Excellence in Scholarship and Learning
Readings in the Qur’an
Kenneth Cragg was first in Jerusalem in 1939, and subsequently became deeply involved in areas of faith between Semitic religions under the stress of current politics. He later pursued doctoral studies in Oxford where he first graduated and became ‘Prizeman’in Theology and Moral Philosophy, and where he is now an Honorary Fellow of Jesus College. He was a Bishop in the Anglican Jurisdiction in Jerusalem and elsewhere in the Middle East, and played ecclesiastical roles in Africa and India. A Certain Sympathy of Scriptures is a companion book to his Readings in the Qur’an (1988; 1999), and more broadly to his Faiths in Their Pronouns: Websites of Identity (2002). Other works by Bishop Cragg, and published by Sussex Academic Press, include: With God in Human Trust –Christian Faith and Contemporary Humanism; The Weight in the Word –Prophethood, Biblical and Quranic; and The Education of Christian Faith.
Readings in the Qur’an aims to meet
the needs of non-Muslims who wish to discover the beauty and meaning
of this great religious work. The Qur’an is recited more constantly
than any other Scripture. But in many ways it is a difficult book
for the western reader as its sequences are neither chronological
or thematic, and indeed its logic, its meaning, its order and its
times can initially seem perplexing and strange.
Kenneth Cragg meets these issues, and at the same time he illuminates meanings and contexts:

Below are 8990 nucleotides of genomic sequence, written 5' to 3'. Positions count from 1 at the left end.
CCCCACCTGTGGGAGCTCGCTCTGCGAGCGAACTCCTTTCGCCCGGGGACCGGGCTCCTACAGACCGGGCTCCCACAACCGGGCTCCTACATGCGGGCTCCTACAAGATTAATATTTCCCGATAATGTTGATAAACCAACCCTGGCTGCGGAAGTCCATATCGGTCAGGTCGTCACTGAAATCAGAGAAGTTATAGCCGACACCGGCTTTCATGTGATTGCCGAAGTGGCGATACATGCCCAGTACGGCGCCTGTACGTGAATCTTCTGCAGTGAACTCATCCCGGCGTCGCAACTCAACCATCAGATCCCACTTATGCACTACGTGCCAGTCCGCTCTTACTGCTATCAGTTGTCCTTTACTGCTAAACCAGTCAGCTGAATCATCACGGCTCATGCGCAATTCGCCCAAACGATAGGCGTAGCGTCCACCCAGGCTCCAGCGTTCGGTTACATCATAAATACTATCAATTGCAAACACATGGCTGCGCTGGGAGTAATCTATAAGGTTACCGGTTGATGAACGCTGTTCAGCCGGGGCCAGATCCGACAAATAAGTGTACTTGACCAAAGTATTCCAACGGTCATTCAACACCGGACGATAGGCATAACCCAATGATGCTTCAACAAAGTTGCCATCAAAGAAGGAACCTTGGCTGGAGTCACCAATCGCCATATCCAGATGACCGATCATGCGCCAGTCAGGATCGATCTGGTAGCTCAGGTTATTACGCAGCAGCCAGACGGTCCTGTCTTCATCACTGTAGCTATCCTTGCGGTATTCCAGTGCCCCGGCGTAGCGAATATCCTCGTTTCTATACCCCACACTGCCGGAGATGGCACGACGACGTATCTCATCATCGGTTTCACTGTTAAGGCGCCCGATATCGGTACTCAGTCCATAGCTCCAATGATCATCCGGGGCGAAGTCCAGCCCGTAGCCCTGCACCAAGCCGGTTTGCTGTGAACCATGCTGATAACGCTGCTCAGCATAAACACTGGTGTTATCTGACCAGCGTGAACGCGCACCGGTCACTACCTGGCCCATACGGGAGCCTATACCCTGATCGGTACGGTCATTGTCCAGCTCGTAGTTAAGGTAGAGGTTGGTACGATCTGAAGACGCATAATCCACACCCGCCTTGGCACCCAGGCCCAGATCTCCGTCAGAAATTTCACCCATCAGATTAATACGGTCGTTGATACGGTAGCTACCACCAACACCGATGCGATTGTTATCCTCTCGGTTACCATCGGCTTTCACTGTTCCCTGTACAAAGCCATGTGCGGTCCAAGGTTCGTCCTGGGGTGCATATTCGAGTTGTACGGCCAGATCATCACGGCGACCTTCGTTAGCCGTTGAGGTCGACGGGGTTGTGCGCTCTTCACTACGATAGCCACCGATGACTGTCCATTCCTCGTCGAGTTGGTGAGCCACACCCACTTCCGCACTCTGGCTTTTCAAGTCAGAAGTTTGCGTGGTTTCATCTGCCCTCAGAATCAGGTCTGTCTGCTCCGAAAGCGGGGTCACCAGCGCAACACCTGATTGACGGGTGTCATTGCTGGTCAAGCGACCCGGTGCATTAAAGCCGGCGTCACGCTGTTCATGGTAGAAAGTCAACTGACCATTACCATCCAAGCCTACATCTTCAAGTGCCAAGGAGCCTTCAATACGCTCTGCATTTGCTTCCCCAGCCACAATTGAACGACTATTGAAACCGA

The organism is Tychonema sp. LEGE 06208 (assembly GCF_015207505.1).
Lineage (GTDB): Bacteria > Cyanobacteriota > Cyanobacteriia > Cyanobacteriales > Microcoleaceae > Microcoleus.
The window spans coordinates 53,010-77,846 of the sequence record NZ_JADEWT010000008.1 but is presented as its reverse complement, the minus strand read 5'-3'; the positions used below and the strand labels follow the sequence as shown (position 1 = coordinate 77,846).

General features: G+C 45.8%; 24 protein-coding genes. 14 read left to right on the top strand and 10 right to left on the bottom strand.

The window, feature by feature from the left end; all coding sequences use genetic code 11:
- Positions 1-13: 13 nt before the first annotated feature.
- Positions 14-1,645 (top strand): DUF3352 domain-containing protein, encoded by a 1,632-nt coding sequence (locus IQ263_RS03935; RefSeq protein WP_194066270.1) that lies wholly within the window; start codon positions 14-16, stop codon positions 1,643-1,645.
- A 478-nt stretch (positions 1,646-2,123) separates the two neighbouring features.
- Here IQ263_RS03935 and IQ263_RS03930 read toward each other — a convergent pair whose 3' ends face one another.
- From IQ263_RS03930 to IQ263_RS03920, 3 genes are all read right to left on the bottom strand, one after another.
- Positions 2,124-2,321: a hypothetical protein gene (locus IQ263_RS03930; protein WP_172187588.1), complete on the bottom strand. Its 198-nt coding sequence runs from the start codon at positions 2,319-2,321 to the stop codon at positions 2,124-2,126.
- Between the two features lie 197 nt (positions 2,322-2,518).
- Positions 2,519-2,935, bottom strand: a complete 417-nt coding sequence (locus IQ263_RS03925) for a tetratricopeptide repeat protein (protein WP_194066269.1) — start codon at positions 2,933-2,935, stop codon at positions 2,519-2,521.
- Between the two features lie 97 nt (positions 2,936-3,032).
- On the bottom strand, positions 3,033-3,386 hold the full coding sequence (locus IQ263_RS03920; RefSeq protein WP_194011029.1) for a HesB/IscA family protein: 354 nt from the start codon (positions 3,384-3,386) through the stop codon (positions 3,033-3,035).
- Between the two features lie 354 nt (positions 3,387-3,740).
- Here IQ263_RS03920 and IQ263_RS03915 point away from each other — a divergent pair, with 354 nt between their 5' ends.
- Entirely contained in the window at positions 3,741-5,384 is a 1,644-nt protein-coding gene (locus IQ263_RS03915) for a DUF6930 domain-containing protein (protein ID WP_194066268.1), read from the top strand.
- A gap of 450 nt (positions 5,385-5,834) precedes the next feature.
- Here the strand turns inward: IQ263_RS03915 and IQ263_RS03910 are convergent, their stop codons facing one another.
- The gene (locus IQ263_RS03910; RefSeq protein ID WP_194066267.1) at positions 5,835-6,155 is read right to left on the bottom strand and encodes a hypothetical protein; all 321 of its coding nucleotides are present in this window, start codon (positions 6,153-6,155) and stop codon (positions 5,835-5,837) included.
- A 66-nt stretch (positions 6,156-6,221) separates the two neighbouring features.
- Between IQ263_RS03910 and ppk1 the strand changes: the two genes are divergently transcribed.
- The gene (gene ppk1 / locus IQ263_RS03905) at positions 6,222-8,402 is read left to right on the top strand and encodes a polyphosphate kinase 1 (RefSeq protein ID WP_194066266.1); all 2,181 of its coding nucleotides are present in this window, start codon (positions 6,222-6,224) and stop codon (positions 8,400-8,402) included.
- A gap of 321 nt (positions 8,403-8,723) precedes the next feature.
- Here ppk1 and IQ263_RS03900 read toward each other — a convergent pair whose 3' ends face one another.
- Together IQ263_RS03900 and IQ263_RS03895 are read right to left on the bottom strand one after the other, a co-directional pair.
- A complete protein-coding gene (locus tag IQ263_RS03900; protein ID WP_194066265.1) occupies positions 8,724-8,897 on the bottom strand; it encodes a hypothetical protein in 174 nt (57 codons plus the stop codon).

By arranging the text in its eight main themes: God and his praise; man in creation; prophethood in human guidance prior to Muhammad; Muhammad in his Meccan environment; Muhammad in his Medinan locale (the division the Book itself makes); Religious Law and devotion; Social Law and society; the Last Things. The Qur’an does not readily admit of precise assignments in this way but – in broad terms – it is possible to gather the concerns of its verses into these shapes to help the initiation into it of new readers.
By an abridgement by less than one-third so that the reiteration belonging to Muhammad’s preaching does not deter the reader. An index of omitted passages shows where the parallels are found. Thus nothing of meaning is elided.
By attempting a more modern literary (as opposed to literal) translation which, while avoiding paraphrase, allows English its due resonance.
An Introductory Essay guides the beginner and offers a rationale for this three-sided approach and reflection on the relevance of the Qur’an in the contemporary world.
|Paperback Price:||£9.95 / $19.95|
|Release Date:||September 1999|
|Page Extent / Format:||400 pp. / 216 x 138 mm|
An Introductory Essay
1 The Qur’an at First Meeting
2 The Qur’an in Its Themes: the Logic of Selection
3 The Qur’an into English: A Translator's Apology
4 The Qur’an for Today: Contemporary Concerns
A God and His Praise
B God in Creation: Man and Nature
C Prophets and Messengers from Adam to Jesus
D Muhammad: The Prophet-Preacher and the Meccan Years
E Muhammad: The Prophet-Ruler and the Medinan Climax
F Faith and Religion
G Society and Law
H Unfaith, Judgement and the Last Things
Appendix: The Chapters of the Qur’an
Glossary with Index
General Index to the Qur’an Readings
Index to Omitted Passages
Index to the Surahs and Verses
No scholar writing in the English language has displayed a deeper or more adequate understanding of what the Qur’an is all about.
Professor Christian W. Troll, Pontificio Istituto Orientale, Roma
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